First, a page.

Connecting the dots: Bindis in Bharti Kher’s work

May 30, 2018

Bharti Kher: Movements is a tool designed by DHC/ART Education to encourage visitors to develop and elaborate on some key concepts of the exhibition Bharti Kher: Points de départ, points qui lient.

Composition: Bindi

The bindi is both a material and motif at the heart of Bharti Kher’s practice. Our reflections on the composition of her works are freely inspired by the title of the exhibition as well as by the invitation extended to the body and mind’s movements, a notion that grounds this pedagogical tool. Ideas and quotes are presented as a series of starting points that the reader is invited to read, re-read or undo, in drawing or collage.

The word “bindi” comes from the Sanskrit word bindu meaning point. [1]

“The bindi is usually applied to the forehead between the eyebrows, an area that in the yogic sciences is considered to be of immense power, commonly referred to as the third eye.” [2]

The term bindu appears in the Nasadiya Sukta, or Creation Hymn, evoking the point of origin of the world. [7]

Once a trace left from applying pigment to the forehead, the bindi has become an object for purchase: one can buy sheets of bindis in a range of colours in many stores throughout India and elsewhere. These are the bindis used by Kher. In this context, the history of the bindi intersects with that of mass-produced merchandise.

To create a readymade, an artist selects a pre-existing object, which they can modify or not, to make a work of art. The concept, developed by Marcel Duchamp at the beginning of the 20th century, invites us to reflect on the importance (or lack thereof) of production and authorship in aesthetic judgment.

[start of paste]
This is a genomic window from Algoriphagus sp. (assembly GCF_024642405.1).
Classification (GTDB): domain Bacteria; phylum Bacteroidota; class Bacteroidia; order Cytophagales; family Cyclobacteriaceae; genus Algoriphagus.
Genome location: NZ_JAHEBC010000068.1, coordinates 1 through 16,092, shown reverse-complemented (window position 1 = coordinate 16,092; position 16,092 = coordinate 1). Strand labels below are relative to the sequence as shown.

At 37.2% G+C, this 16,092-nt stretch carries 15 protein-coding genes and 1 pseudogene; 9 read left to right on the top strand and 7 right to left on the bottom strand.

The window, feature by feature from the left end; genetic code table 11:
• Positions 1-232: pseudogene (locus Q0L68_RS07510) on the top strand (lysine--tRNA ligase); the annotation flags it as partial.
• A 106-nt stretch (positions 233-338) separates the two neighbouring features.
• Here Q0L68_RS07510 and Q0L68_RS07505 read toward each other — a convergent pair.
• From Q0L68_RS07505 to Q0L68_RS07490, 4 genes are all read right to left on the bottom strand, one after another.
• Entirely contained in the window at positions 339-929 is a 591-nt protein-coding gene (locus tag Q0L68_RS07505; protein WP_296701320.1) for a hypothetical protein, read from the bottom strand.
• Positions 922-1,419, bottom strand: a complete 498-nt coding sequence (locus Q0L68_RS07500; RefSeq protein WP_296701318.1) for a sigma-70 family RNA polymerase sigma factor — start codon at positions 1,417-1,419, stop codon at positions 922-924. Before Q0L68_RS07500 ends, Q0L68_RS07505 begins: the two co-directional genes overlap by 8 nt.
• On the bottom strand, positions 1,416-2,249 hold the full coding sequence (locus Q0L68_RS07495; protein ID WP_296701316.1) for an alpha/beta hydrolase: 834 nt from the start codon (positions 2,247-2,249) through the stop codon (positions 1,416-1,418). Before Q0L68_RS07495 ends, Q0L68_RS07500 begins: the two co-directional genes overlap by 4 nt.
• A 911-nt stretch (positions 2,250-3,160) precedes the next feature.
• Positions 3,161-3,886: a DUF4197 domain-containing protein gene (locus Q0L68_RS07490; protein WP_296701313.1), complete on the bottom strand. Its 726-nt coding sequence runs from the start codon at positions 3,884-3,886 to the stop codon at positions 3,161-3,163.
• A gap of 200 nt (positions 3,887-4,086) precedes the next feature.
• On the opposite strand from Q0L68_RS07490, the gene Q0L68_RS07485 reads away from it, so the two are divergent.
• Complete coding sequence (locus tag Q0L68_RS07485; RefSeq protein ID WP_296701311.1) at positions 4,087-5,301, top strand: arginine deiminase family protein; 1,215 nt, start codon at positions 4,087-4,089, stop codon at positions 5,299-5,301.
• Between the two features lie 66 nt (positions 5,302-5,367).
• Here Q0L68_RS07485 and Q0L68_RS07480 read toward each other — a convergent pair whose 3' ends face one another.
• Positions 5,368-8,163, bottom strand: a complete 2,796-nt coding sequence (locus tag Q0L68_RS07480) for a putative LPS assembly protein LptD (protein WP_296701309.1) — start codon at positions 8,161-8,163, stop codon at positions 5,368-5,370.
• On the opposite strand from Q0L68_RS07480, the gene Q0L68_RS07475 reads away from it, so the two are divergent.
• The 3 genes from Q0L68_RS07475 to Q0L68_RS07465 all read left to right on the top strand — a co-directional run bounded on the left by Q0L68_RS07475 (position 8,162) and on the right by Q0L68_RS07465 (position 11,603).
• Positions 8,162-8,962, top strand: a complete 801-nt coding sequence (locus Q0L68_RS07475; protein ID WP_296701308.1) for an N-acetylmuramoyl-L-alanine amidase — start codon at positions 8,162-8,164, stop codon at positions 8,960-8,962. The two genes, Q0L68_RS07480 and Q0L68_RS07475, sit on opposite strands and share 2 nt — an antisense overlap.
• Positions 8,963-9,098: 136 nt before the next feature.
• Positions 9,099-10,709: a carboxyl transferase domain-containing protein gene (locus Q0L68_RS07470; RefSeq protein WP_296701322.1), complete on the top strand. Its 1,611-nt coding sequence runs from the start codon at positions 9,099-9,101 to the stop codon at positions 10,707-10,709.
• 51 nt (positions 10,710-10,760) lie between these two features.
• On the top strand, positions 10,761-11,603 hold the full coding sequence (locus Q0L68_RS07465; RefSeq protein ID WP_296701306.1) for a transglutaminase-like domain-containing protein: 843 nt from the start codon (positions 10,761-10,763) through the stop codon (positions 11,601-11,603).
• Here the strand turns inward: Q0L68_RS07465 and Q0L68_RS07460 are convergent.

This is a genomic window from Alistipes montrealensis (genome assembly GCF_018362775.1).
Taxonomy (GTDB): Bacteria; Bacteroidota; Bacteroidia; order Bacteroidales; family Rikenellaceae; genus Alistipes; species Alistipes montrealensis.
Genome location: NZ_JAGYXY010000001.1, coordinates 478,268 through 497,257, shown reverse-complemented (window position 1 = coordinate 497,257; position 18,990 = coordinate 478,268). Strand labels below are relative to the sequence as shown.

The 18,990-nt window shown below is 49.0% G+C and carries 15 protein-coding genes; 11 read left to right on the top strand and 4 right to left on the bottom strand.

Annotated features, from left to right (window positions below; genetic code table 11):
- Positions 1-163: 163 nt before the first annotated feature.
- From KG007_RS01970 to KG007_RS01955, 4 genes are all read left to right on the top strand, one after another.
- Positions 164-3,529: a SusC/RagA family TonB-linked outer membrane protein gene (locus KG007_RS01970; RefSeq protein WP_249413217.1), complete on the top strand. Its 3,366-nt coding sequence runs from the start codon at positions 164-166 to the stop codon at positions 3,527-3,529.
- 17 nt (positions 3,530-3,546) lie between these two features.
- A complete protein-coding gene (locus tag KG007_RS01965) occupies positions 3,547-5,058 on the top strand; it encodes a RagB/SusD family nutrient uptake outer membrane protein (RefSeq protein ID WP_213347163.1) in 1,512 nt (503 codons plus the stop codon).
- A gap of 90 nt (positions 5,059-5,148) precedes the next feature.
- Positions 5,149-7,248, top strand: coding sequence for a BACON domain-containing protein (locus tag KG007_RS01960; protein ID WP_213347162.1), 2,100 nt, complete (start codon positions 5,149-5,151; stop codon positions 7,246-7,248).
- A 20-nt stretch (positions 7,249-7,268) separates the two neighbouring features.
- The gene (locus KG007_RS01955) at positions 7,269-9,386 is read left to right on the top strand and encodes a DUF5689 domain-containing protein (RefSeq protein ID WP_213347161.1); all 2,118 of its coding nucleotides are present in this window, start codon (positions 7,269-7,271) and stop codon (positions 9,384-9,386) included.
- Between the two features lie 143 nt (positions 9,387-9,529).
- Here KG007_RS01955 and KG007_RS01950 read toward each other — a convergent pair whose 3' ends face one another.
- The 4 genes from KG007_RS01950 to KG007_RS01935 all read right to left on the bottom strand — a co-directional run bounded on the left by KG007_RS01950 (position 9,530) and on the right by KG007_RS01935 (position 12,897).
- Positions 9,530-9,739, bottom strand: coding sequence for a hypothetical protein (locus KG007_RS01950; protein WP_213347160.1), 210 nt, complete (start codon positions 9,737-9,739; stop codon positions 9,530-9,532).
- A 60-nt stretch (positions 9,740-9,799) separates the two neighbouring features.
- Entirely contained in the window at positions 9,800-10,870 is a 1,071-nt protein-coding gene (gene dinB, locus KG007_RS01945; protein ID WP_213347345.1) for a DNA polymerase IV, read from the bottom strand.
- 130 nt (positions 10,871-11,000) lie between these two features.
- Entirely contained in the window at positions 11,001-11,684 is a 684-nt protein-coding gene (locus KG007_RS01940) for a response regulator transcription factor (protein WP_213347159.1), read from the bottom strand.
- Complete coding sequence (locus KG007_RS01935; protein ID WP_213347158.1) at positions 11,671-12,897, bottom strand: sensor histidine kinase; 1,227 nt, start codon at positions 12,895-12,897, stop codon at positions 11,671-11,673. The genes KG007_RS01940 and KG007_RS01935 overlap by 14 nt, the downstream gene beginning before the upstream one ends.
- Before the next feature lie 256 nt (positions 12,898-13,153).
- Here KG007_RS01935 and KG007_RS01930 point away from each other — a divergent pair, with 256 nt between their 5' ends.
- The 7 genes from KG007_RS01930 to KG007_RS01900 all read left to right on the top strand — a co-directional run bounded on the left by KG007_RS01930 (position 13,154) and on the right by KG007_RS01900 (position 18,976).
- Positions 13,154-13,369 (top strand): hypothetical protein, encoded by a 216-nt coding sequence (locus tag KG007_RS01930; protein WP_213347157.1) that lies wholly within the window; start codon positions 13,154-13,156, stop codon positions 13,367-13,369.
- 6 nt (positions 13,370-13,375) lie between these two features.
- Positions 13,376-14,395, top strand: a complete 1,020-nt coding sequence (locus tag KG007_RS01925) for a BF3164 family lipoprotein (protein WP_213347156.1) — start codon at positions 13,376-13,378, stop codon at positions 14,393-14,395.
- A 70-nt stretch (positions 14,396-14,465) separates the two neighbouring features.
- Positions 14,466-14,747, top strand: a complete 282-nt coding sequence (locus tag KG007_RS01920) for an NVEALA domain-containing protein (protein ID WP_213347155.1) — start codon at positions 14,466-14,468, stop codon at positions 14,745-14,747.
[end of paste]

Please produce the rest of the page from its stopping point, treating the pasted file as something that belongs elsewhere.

Do you think the bindis used by Kher are a material or readymades? Where do you situate the difference between these two types of objects?

After seeing a woman wearing a bindi in the shape of a sperm, Kher went to the store where the woman had acquired it and bought out their stock. [4] Since then, this type of bindi covers many of Kher’s sculptures, including An absence of assignable cause.

Curator Ziba Ardalan suggests that the bindi sperm is “symbolic of every single living creature on the planet, along with our vices and virtues, our existence, ideas, ambitions, and destiny.” [5]

The works using bindis are made in the artist’s studio in Gurgaon with the help of a team of local assistants. [3]

Bharti Kher, on her use of bindis: “The density of the work is changing now. There is much more layering, much more this idea that they are like codes or languages that you can’t read. You can’t really focus on the image, and your eyes are constantly shifting, moving forwards and then back.” [6]

Both Cipher placed on our building’s facade on St-Sacrement St., and Virus IX bring to mind Jasper Johns’s or Kenneth Noland’s targets, Claude Tousignant’s gongs, or Nadia Myre’s Meditations.

Op Art is based on the visual effects experienced through the juxtaposition of geometric shapes. At times Kher’s works, in their visual rhythm, evoke the optical effects of this art historical movement.

Linger over one of the bindi works in the exhibition. Observe its surface, the motifs that emerge. After taking some time to look at the work, try to describe the visual effects you notice.

Daniel Fiset
DHC/ART Education

[1] JHAVERI, Shanay (2010). “Conditions of Possibility: Bharti Kher’s Use of the Bindi.” Matter. Exhibition catalogue (Vancouver Art Gallery, July 9 to October 6, 2010). Vancouver/London: Vancouver Art Gallery/Black Dog Publications, p. 11.
[2] Ibid.
[3] NG, Elaine W. (2008). “Where I Work. Bharti Kher.” ArtAsiaPacific. Online. Consulted April 3, 2018.
[4] TRIPATHI, Natasha (2017). “Bharti Kher’s Bindis Mirror The Starry Night.” Sotheby’s. Online. Consulted April 3, 2018.
[5] ARDALAN, Ziba (2012). “Second Skin That Speaks of Truth.” Bharti Kher. Exhibition catalogue (Parasol Unit, September 14 – November 11, 2012). London: Parasol Unit, p. 16.
[6] SEN, Aveek (2012). “Fragments of a Conversation with Bharti Kher.” Bharti Kher. Exhibition catalogue (Parasol Unit, September 14 – November 11, 2012). London: Parasol Unit, p. 62.
[7] KRISHNANANDA, Swami (2018). “The Development of Religious Consciousness.” Swami Krishnananda. Online. Consulted April 3, 2018.

Photo credit: Bharti Kher, Heroides VII (détail), 2016.